Ivy Rose Spica Chairs
If you are unfamiliar with the term “Spica Cast”, count yourself lucky! A Spica cast is basically a full body cast used to immobilize the hips and thighs in order for bones to heal properly. It is most often used for children with hip dysplasia, but is also used when a young child breaks their femur. The cast itself extends from the child’s chest all the way down to the ankles or toes (on one or both legs). Because of the awkward nature of a spica cast, the child is unable to stand, walk or even sit upright in a normal chair.
The days after my toddler son broke his leg, I desperately searched the internet for information about spica casts. I was a mess, crying at the drop of a hat and wishing desperately to have those seconds back when Jackson landed wrong while playing on the bed. I knew, of course, that he would be in pain, and that he would be basically immobile for 5 or more weeks. I knew that meant no more preschool, or playdates or even baths. What I didn’t realize is how he would need our attention every second of every day, at least in the beginning. He wanted comfort, he wanted a marker he had dropped, he wanted to turn the volume up on the tv, he wanted to have a snack – all things he was mostly able to do himself prior to the accident. Laying down all day came with a host of issues – pressure sores on his feet, crumbs all over his neck and chest (and our couch) from eating, diaper leaks and just general grumpiness. That first week in the cast was absolutely miserable for all of us.
During the course of my research, I came across several sites recommending the use of a “spica chair” for children in these types of casts. In particular, Ivy Rose Spica Chairs was mentioned a lot. Looking up the site felt like Christmas – a woman that custom builds “chairs” for children in spica casts, or other types of braces.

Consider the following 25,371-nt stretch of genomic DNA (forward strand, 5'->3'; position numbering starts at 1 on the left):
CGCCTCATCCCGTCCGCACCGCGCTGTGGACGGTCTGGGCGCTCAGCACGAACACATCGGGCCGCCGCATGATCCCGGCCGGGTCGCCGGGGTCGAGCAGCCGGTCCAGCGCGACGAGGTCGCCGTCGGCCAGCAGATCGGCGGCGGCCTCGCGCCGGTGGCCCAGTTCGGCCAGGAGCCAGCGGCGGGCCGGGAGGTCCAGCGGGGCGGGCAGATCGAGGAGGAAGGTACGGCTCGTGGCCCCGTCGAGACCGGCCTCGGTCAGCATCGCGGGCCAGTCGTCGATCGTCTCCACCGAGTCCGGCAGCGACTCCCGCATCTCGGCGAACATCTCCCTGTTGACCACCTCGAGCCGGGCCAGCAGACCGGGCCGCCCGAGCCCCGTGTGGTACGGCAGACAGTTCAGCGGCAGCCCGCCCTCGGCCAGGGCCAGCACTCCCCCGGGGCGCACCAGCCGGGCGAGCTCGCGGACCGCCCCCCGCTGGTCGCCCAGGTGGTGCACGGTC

Stephanie, the owner of Ivy Rose Spica Chairs, takes custom measurements of the child’s cast in order to build a chair that will allow the child to sit upright. Picture a child sitting on your knee, with a leg on either side. That’s basically what the inside of the chair looks like. Stephanie will design the chair with a tabletop that can be used for coloring, playing with toys or even just eating meals. She even makes the tabletop reversible with a chalkboard on one side for added play!
The chairs work for children from 4 months through 5 years, and Stephanie offers a number of different designs. My son chose an “airplane chair”, which was painted sky blue with pictures of airplanes on either side. It was shipped to our house in just a few days and took about 15 minutes to assemble (probably because we were SO excited to finally have someplace for Jackson to sit).
I cannot tell you what a difference this chair made in our lives. My little boy, who up until that point had been basically confined to the couch, was able to finally sit upright again. He could eat with a fork! He could color pictures! He could even build towers with legos or play with playdoh. And even the pressure sores he was getting on his feet healed in just a few days. He felt so much more at ease than he had since he broke his leg. Since it arrived at our house, my son has practically lived in his spica chair. It has given him so much joy and allowed all of us a semblance of normality through this ordeal.
If your child is going to be in a spica cast for any period of time, I highly recommend purchasing a spica chair. It will make your daily life SO MUCH EASIER!
For more information about Ivy Rose Spica Chairs, visit http://www.ivyrosespicachairs.com.
If you have any questions about how the chair works or other tips for kids in spica casts, please let me know!